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By DANELLE LANDIS
Daily News Staff Writer
Ketchikan High School’s National Ocean Sciences Bowl team member Remi Howe and coach Julie Landwehr, this past Friday at the Discovery Center, during a “Friday Night Insights” presentation, shared the team’s research for and experiences at the Tsunami Bowl in Seward.
On the last weekend of February, the Kayhi team of Anne Coss, Howe, Talisa McKinley, Caity Pearson and Laura Sherrill — “The Saber-Toothed Salmon” — won a first-place award at the event, earning them a spot at the national NOSB event in Washington, D.C., April 11 to 14.
Their research paper, titled, “Increasing the Efficiency of Monitoring Coliform Bacteria Levels in the Marine Environment around Ketchikan, Alaska,” earned a fifth-place spot earlier in February. Landwehr said that Alaska is the only state that offers a NOSB research paper competition.
Landwehr and Howe were the only representatives of the team at Friday’s event, as the other team members all were out of town, Landwehr said.
She said that two of the team members, Pearson and Sherrill, are kayak guides, and their close relationship with Ketchikan’s waters inspired them to learn more about monitoring water quality. Several times in the summer of 2018, locals were warned of unsafe levels of coloform bacteria present in area waters.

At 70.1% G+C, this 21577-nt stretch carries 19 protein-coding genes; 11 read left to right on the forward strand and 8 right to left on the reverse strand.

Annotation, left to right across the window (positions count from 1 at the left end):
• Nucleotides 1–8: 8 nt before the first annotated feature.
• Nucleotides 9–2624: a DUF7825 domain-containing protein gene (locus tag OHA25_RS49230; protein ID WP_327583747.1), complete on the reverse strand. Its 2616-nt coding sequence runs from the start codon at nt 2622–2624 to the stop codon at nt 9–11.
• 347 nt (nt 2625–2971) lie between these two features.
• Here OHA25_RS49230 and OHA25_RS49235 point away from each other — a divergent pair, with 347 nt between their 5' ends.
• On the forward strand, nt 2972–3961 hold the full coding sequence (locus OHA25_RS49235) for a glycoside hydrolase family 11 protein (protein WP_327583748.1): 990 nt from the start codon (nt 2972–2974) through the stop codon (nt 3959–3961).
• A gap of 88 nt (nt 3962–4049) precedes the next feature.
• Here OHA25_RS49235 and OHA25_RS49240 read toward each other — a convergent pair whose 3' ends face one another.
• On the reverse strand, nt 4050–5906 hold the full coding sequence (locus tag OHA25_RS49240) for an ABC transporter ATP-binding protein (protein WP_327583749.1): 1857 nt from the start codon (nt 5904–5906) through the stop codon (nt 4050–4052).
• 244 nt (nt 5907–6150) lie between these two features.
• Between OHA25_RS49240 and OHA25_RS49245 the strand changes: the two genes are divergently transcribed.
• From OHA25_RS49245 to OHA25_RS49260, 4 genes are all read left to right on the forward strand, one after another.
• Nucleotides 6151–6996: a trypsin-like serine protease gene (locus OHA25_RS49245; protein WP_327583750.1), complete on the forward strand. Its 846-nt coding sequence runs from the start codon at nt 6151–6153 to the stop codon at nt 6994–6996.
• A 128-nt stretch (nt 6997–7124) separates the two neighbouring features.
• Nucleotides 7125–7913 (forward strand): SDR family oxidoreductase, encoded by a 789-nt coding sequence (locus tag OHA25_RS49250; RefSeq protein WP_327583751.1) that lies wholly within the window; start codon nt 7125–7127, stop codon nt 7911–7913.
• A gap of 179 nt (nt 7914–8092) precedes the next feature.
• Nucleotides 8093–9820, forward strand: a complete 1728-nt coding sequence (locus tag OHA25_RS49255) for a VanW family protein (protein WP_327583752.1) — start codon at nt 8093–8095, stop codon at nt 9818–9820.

Landwehr explained that in their NOSB research presentation, the students described the basics of bacteria life cycles and how they are measured, as well as how bacteria can be examined as an indicator of water quality.
Landwehr said Coss created a video, which was shown as part of the research presentation, that describes how water-borne bacteria can affect people, even causing deaths.
Coss also was curious about where the bacteria blooms originated from, and spent much of her preparation time researching that.
“People have a lot in their conversation that cruise ships are to blame for the coloform bacteria, but she did a lot of research,” Landwehr said. “She really went to a lot of trouble to look up what’s going on with septic tanks and the grandfathering in of dumping it right into the ocean, and boats and harbors — and didn’t really find any evidence that it could be directly pointed toward the cruise ships.”